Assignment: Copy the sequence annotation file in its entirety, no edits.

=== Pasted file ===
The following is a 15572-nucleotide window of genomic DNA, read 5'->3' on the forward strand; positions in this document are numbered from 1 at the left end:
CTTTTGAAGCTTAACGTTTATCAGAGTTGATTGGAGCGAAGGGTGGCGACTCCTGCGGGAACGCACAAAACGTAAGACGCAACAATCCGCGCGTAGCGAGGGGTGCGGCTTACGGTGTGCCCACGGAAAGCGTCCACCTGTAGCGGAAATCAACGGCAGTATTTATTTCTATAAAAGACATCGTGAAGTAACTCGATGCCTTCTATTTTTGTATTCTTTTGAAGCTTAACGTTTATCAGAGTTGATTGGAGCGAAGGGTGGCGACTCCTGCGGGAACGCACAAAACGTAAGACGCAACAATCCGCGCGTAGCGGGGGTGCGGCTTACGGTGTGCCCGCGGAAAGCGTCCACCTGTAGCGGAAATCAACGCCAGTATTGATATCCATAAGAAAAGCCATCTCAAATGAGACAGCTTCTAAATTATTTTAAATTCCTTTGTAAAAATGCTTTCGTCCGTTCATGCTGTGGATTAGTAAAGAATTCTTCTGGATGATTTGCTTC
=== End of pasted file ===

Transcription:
The following is a 15572-nucleotide window of genomic DNA, read 5'->3' on the forward strand; positions in this document are numbered from 1 at the left end:
CTTTTGAAGCTTAACGTTTATCAGAGTTGATTGGAGCGAAGGGTGGCGACTCCTGCGGGAACGCACAAAACGTAAGACGCAACAATCCGCGCGTAGCGAGGGGTGCGGCTTACGGTGTGCCCACGGAAAGCGTCCACCTGTAGCGGAAATCAACGGCAGTATTTATTTCTATAAAAGACATCGTGAAGTAACTCGATGCCTTCTATTTTTGTATTCTTTTGAAGCTTAACGTTTATCAGAGTTGATTGGAGCGAAGGGTGGCGACTCCTGCGGGAACGCACAAAACGTAAGACGCAACAATCCGCGCGTAGCGGGGGTGCGGCTTACGGTGTGCCCGCGGAAAGCGTCCACCTGTAGCGGAAATCAACGCCAGTATTGATATCCATAAGAAAAGCCATCTCAAATGAGACAGCTTCTAAATTATTTTAAATTCCTTTGTAAAAATGCTTTCGTCCGTTCATGCTGTGGATTAGTAAAGAATTCTTCTGGATGATTTGCTTC